In this interview series, I speak with other comic creators to learn about their work! Here, I have a conversation with Kyle Sanders of Carbon Dating.
Travis Blair: Hi, Kyle! Thanks for agreeing to speak with me. If you don’t mind, I’m going to start by saying I’m a nosy person, who likes to question everything. But before I get to anything else, could you please summarize Carbon Dating? I’d rather people not just take my opinion on it.
Kyle Sanders: That’s good you like to question everything, it’s what I’m all about. Carbon Dating is about science, pseudoscience, and geeky relationships. It follows the budding relationship of two science geeks and their friends, all of whom cling to a favorite pseudoscience or two. For example, their barista friend is a new age self-help addict. Their athletic friend is all about “performance enhancing”. The goal is to have fun promoting science literacy, and my philosophy is that if you can get someone to laugh at their unscientific ideas then maybe they’ll take them less seriously.
Travis: I like it! Has this mission of the comic taken it anywhere? I would think the premise of Carbon Dating would be especially appealing to those within facets of the science community.
Kyle: The strip is very popular with readers of XKCD and SMBC, who really paved the way for science comics. It’s much easier to be the only cartoonist at a science convention than it is to be the only scientist at a comic convention. For this reason I think it is important for cartoonists to think hard about their niche, and why specificity in your chosen theme can work to your advantage. Look at Questionable Content, a romance comic that can always fall back on indie rock. The last thing we need is another gamer webcomic, what other passions can you tie in? My niche is the Skeptics community. Skepticism is simply applying evidence-based investigation to ridiculous claims – like alternative medicine, or ghost hunters, or bigfoot – and to educate people about how easily they can be fooled by simple gimmicks and hoaxes. I now illustrate full-page comics for Skeptic Magazine, the strip is republished in the Skeptical Inquirer, and I’ve spoken at The Amazing Meeting in Las Vegas which is one of the largest skeptics conventions hosted by the James Randi Educational Foundation. I’m excited to be talking at DragonCon’s Skeptrack this summer.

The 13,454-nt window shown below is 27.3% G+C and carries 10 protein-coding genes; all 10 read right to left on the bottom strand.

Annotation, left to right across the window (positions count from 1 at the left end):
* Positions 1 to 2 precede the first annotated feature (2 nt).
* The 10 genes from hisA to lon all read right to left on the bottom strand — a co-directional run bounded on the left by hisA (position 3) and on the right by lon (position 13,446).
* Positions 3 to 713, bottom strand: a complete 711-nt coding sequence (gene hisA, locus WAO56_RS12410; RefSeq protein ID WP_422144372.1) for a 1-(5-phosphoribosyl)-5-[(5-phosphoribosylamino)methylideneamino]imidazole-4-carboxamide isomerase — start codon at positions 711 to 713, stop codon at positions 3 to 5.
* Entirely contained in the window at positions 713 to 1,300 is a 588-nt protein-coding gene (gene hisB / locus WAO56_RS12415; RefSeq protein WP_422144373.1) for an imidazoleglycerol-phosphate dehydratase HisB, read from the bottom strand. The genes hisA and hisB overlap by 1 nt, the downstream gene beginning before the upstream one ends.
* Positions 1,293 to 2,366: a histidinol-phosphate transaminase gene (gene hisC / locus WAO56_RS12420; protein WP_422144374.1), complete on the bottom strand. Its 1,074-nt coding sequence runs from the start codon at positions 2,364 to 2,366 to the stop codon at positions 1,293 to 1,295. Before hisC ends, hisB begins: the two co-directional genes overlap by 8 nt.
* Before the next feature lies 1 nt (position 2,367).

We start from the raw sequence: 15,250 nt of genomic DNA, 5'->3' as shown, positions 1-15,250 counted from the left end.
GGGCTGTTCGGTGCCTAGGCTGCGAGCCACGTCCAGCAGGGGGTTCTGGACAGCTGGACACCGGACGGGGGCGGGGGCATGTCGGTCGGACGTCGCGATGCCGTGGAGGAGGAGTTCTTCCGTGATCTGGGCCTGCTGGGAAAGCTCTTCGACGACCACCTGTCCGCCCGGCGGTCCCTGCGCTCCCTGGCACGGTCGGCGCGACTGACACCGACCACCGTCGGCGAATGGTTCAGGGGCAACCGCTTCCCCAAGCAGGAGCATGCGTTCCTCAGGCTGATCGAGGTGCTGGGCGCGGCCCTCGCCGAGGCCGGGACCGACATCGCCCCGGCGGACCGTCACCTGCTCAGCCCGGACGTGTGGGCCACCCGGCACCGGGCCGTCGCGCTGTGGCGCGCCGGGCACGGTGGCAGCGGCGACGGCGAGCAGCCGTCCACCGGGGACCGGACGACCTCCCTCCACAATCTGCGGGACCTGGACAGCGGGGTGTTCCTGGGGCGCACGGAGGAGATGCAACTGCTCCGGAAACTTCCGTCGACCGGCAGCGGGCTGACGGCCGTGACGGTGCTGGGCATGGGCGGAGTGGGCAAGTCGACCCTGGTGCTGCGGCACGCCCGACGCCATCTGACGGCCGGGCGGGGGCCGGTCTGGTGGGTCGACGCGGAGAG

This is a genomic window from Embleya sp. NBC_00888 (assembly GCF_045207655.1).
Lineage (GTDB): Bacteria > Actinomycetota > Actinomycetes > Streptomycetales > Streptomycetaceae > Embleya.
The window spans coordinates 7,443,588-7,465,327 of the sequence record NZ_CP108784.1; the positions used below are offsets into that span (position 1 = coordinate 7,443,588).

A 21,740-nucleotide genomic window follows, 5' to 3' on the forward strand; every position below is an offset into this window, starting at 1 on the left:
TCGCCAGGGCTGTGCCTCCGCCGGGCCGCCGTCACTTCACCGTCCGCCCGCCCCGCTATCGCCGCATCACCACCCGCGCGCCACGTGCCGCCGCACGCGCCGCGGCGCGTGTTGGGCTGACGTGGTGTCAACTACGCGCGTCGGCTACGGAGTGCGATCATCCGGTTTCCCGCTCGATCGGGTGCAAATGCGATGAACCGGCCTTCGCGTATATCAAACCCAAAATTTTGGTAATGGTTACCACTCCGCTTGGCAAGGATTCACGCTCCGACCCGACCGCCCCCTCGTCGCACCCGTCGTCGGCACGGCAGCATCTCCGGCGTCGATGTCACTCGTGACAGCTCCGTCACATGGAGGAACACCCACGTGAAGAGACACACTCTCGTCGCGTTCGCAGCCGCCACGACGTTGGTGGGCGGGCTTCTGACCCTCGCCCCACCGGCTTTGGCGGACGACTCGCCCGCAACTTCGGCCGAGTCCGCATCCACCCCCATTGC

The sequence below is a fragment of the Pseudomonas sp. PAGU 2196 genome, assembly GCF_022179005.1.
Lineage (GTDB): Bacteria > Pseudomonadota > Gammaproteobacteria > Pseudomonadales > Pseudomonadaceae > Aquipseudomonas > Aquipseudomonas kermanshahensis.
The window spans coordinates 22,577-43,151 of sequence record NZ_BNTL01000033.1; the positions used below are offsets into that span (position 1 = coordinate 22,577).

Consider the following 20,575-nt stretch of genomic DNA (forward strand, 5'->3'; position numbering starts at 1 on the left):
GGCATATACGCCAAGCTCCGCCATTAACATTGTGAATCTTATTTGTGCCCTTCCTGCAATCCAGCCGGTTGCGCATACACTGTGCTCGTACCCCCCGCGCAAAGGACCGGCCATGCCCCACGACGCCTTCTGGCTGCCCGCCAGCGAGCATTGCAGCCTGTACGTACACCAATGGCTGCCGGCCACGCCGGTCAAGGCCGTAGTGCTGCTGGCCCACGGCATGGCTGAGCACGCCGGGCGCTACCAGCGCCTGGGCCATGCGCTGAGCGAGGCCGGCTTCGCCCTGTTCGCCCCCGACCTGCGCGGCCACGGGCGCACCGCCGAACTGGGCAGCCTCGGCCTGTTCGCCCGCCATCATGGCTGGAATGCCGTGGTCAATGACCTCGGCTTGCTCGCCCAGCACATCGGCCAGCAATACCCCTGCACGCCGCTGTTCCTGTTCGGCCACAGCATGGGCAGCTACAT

Travis: So you’re proving that you can create a comic about a topic that interests you, that can be seen as a niche, and make it work to your advantage provided you put in the effort. I like that, and as a bonus, you are also bringing an additional form of media to a subject. Your recent comics cover vaccinations. Doesn’t taking a side of any topic mean you lose some mass appeal, on top of already being about a specific topic?
Kyle: Let’s be honest, if you’re drawing a webcomic you will probably never have a huge audience, and if you do it will be because of your authenticity, not self-restraint. I think that expressing an opinion should always come before maximizing appeal, you may lose some quantity, but you’ll gain quality in your readership. Remember, 1000 true fans is all you need! As for vaccinations and most of my topics we’re talking science where personal opinions don’t matter, the evidence matters. My goal is to address these topics in a friendly way that might change someone’s mind. But if you have an opinion or cause you care about, don’t be afraid to say it with your art.
Travis: You bring up a valid point. Often I’ve heard in many forums, not just with comics, that it’s best to produce for the audience. Though I understand why, there’s a certain feeling to the entertainment with that authenticity you mention. Like, it’s been imbued with their personality. Which of your comics brought about the best discussions at the conventions you attend? I’ve seen quite a few that would be great to bring up with a friend of mine, who I would call a skeptic.
Kyle: I strongly feel you have to write what you enjoy, write what you would want to read, and those are the projects that will resonate with people. In any case, you’re the one who is going to have to draw this for years to come, if your heart isn’t in it you’ll give it up too soon. For example I also host a lot of local science outreach events, where a lot of my inspiration comes from. Of all the topics in uncontroversial science made into controversial politics that I write comics about – evolution, climate change, vaccinations, scam alternative medicines – unquestionably people get angriest over produce. Vegetables. If you say that GE crops are demonstrably safe and you might have to duck behind your wall of published studies to avoid the organic tomatoes being flung at the stage. Genetic engineering versus organic farming is the most hotly debated, fiercely emotional topic I’ve dealt with. I’ve had a woman totally lose it when I told her that organic farming uses pesticides just like everyone else, she refused to believe it. On this topic people are arguing with lots of bad information, but totally willing to come to blows at the farmers market.